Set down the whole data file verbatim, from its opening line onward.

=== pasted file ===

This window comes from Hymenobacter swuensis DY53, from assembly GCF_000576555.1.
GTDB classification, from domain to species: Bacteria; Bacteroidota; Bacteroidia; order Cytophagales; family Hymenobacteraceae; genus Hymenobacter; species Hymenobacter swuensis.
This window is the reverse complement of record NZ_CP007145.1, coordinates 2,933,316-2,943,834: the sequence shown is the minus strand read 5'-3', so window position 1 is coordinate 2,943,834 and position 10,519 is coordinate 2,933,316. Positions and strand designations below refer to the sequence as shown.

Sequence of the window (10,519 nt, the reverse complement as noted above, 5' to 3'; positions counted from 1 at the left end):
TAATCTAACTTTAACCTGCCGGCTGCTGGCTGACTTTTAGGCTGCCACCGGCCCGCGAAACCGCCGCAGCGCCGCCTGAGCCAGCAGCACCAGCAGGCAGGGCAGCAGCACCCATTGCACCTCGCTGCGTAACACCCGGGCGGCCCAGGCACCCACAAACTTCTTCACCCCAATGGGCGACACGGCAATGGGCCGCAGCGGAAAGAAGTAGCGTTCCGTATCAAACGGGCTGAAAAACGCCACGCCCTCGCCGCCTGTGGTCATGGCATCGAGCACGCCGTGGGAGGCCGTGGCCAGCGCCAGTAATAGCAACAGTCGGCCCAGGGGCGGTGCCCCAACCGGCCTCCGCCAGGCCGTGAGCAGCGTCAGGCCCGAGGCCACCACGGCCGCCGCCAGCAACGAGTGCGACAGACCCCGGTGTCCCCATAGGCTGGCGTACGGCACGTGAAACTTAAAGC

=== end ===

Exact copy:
This window comes from Hymenobacter swuensis DY53, from assembly GCF_000576555.1.
GTDB classification, from domain to species: Bacteria; Bacteroidota; Bacteroidia; order Cytophagales; family Hymenobacteraceae; genus Hymenobacter; species Hymenobacter swuensis.
This window is the reverse complement of record NZ_CP007145.1, coordinates 2,933,316-2,943,834: the sequence shown is the minus strand read 5'-3', so window position 1 is coordinate 2,943,834 and position 10,519 is coordinate 2,933,316. Positions and strand designations below refer to the sequence as shown.

Sequence of the window (10,519 nt, the reverse complement as noted above, 5' to 3'; positions counted from 1 at the left end):
TAATCTAACTTTAACCTGCCGGCTGCTGGCTGACTTTTAGGCTGCCACCGGCCCGCGAAACCGCCGCAGCGCCGCCTGAGCCAGCAGCACCAGCAGGCAGGGCAGCAGCACCCATTGCACCTCGCTGCGTAACACCCGGGCGGCCCAGGCACCCACAAACTTCTTCACCCCAATGGGCGACACGGCAATGGGCCGCAGCGGAAAGAAGTAGCGTTCCGTATCAAACGGGCTGAAAAACGCCACGCCCTCGCCGCCTGTGGTCATGGCATCGAGCACGCCGTGGGAGGCCGTGGCCAGCGCCAGTAATAGCAACAGTCGGCCCAGGGGCGGTGCCCCAACCGGCCTCCGCCAGGCCGTGAGCAGCGTCAGGCCCGAGGCCACCACGGCCGCCGCCAGCAACGAGTGCGACAGACCCCGGTGTCCCCATAGGCTGGCGTACGGCACGTGAAACTTAAAGC